Ports and waterways. Coastal Louisiana is an international maritime marketplace connecting the entire Mississippi river valley with ports worldwide. Rebuilt coastal wetlands will protect the large network of waterways and channels that make Louisiana ports the largest cargo tonnage handlers in the nation.

Improved communication networks. South Louisiana will develop an information superhighway built around digital and fiber optic networks. We understand that this technology will be just as important to businesses in the 21st Century as roads and bridges are today. By investing in communications networks, we will insure that south Louisiana's economy attracts innovative, clean industries--industries that will help our state remain at the forefront of international commerce.

Investment anchor points in Louisiana communities. As the natural gas industry and others are created, many Louisiana cities will become regional anchor points for capital investment. These communities will also serve as hubs for jobs built around oil and gas exploration, production and marketing. Citizens of Louisiana will make this possible by supporting investment in an infrastructure that promotes production and marketing of natural gas. Rebuilt wetlands and barrier islands will be in place to protect exploration and processing facilities from storm damage, allaying businesses' fears about investing in the coastal zone.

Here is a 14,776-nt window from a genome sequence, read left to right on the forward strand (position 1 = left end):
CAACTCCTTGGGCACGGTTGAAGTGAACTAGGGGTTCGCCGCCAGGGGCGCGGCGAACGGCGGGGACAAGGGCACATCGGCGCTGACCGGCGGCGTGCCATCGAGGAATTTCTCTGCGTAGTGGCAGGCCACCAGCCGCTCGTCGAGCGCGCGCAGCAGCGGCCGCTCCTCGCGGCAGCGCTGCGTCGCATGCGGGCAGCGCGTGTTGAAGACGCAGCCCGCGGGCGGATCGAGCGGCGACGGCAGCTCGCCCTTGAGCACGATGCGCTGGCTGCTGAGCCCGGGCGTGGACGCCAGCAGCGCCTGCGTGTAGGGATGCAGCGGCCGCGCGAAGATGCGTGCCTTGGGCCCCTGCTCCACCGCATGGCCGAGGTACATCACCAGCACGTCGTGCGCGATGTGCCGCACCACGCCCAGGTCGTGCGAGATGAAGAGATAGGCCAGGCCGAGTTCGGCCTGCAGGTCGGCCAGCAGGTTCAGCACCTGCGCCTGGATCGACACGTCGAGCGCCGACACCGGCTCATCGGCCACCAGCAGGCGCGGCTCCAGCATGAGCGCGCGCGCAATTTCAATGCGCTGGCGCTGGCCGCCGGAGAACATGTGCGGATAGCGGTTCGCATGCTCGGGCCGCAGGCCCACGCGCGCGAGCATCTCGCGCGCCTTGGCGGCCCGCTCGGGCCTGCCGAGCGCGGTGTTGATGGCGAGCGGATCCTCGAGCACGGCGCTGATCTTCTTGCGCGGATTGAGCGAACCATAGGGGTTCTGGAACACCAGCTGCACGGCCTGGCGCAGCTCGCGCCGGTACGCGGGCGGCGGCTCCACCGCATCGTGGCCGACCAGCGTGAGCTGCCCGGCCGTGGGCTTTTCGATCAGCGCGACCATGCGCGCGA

Achieving our vision requires a big picture approach. In the past, our coastal restoration efforts have been small scale; money was spent on projects that produced valuable but limited results. At the time this was the best we could do. Now we must develop a new plan of action based on what we have learned.

Common sense indicates that we must work with nature if we are to preserve and rebuild our wetlands. Before Louisiana's extensive network of levees was built, the Mississippi River's annual floods spread fresh water and sediment across the deltaic plain and provided the raw material for coastal wetlands. Although we cannot allow the floods to return, we can mimic this natural process while protecting Louisiana communities.

In fact, not only can we stop further erosion of coastal wetlands and barrier islands, we can actually add new land to what we have already. Impossible? Our coastal scientists and engineers don't think so. They have designed a three-point plan for systematically rebuilding coastal Louisiana using methods that take advantage of natural wetlands building processes.

The three elements in this plan are all equally important. They must each be accomplished if we are to successfully restore our coast.

Restore functions of Louisiana's barrier islands, cheniers, and other shorelines. Barrier islands and shorelines are Louisiana's boundary against the sea and our first line of defense against storms. Without these protective buffers, inland areas and billions of dollars in public and private investments will be vulnerable to wave and wind damage. Barrier islands and shorelines also serve as vital habitat for important species such as migrating songbirds and the brown pelican, our state bird.